There is even a “Ghost Walking Tour” of the city after dark where a guide will take you through city streets, gardens and graveyards after dark…telling you about legends, folk tales, and even ghost stories. Hopefully, you’ll take this tour at Halloween!

Outside Old St. Augustine you’ll find the Bridge of the Lions where excavations have turned up the latest 1700 artifacts. You’ll also enjoy the Alligator Farm just 2 miles south of the Bridge of the Lions. There is no more beautiful site than driving over this old bridge as you enter the city from A1A. And above all, please don’t miss St. Augustine beginning after Thanksgiving through January 1. At this time the entire city is lit up with Christmas lights and that alone sets the romantic spirit and mood of the holidays.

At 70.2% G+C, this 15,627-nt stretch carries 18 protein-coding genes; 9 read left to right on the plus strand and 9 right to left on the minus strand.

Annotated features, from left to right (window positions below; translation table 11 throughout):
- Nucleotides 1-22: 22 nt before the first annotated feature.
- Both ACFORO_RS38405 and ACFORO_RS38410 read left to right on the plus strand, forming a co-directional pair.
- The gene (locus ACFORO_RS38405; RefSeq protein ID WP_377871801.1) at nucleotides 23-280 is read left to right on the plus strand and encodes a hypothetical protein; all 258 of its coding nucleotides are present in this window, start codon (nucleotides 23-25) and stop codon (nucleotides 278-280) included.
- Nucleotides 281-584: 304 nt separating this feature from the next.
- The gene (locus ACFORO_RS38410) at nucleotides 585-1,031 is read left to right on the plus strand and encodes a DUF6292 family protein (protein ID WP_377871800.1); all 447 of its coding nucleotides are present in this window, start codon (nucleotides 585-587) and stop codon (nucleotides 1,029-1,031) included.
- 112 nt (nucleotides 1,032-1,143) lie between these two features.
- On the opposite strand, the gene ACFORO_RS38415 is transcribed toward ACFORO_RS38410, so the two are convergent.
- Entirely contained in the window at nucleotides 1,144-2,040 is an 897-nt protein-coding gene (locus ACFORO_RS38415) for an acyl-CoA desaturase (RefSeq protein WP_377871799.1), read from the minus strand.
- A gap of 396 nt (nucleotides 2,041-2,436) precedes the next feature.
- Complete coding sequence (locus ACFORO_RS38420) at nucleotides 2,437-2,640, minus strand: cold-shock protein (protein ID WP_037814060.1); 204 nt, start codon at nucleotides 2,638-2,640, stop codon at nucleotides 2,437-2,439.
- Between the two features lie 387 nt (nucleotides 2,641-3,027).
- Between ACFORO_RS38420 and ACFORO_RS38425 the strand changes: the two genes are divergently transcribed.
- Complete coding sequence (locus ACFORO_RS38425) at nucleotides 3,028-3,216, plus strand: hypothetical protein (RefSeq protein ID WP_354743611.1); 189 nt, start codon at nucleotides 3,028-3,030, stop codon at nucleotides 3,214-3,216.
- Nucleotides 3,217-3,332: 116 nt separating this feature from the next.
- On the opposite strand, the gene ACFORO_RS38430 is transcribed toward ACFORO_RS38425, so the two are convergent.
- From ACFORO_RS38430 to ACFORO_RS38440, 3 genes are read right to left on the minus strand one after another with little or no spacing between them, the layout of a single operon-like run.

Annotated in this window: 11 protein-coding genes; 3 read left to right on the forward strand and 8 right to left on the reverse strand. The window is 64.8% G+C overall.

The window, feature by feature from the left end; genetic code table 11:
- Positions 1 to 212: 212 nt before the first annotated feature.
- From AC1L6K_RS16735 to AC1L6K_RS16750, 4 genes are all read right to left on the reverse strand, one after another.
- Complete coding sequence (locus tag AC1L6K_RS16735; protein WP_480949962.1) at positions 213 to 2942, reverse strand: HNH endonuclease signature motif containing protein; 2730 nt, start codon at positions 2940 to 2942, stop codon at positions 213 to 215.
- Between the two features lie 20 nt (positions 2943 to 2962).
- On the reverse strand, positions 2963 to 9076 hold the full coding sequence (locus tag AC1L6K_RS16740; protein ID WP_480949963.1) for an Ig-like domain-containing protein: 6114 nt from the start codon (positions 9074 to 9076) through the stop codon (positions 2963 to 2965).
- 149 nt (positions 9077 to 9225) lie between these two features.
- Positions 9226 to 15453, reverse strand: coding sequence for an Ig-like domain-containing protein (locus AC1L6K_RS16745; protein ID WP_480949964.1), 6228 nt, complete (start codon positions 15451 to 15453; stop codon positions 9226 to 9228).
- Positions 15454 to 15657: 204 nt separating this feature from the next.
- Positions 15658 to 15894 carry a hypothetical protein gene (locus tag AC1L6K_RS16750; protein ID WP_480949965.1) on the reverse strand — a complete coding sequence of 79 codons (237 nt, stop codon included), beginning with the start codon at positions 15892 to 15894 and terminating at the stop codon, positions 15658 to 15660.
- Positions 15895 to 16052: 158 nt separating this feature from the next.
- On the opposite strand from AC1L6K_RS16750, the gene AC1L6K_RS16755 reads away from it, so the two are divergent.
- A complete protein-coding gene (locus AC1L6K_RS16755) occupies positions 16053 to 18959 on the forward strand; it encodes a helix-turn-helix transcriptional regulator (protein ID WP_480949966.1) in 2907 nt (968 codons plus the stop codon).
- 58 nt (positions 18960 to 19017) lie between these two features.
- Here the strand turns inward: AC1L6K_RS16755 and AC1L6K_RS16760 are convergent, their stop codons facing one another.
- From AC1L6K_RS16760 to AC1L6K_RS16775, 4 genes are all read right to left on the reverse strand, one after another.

Innumerable Fine Eating Places
Of notable mention is the Restaurant Tavern on the Bay and Pub just one block south of the Fort. Here diners can observe the dancing dolphins on Matanzas (Massacre) Bay or dine amidst one of the most carefully selected collection of antiques anywhere in the grand dining room. Restaurants and eating places of every kind and quality; shops; landmarks and museums – all of this only one block away from the famous Flagler College.
Admission: Is for the most part free but some places do charge admission.  Estimated stay: 2 – 4 hours.

Whether you take in a scenic walk along the Malecon boardwalk overlooking the bay, stroll down St. George Street; or take a wonderful horse and buggy ride around the city, this is the kind of destination which can and does attract honeymooners, families, tourists or just an incurable romantic such as myself. St. Augustine has something for everybody. If it’s spirit and ambiance that you want, don’t miss it, it’s on your pathway.
 

Authored by Beverly Anne Sanchez (Bevlion)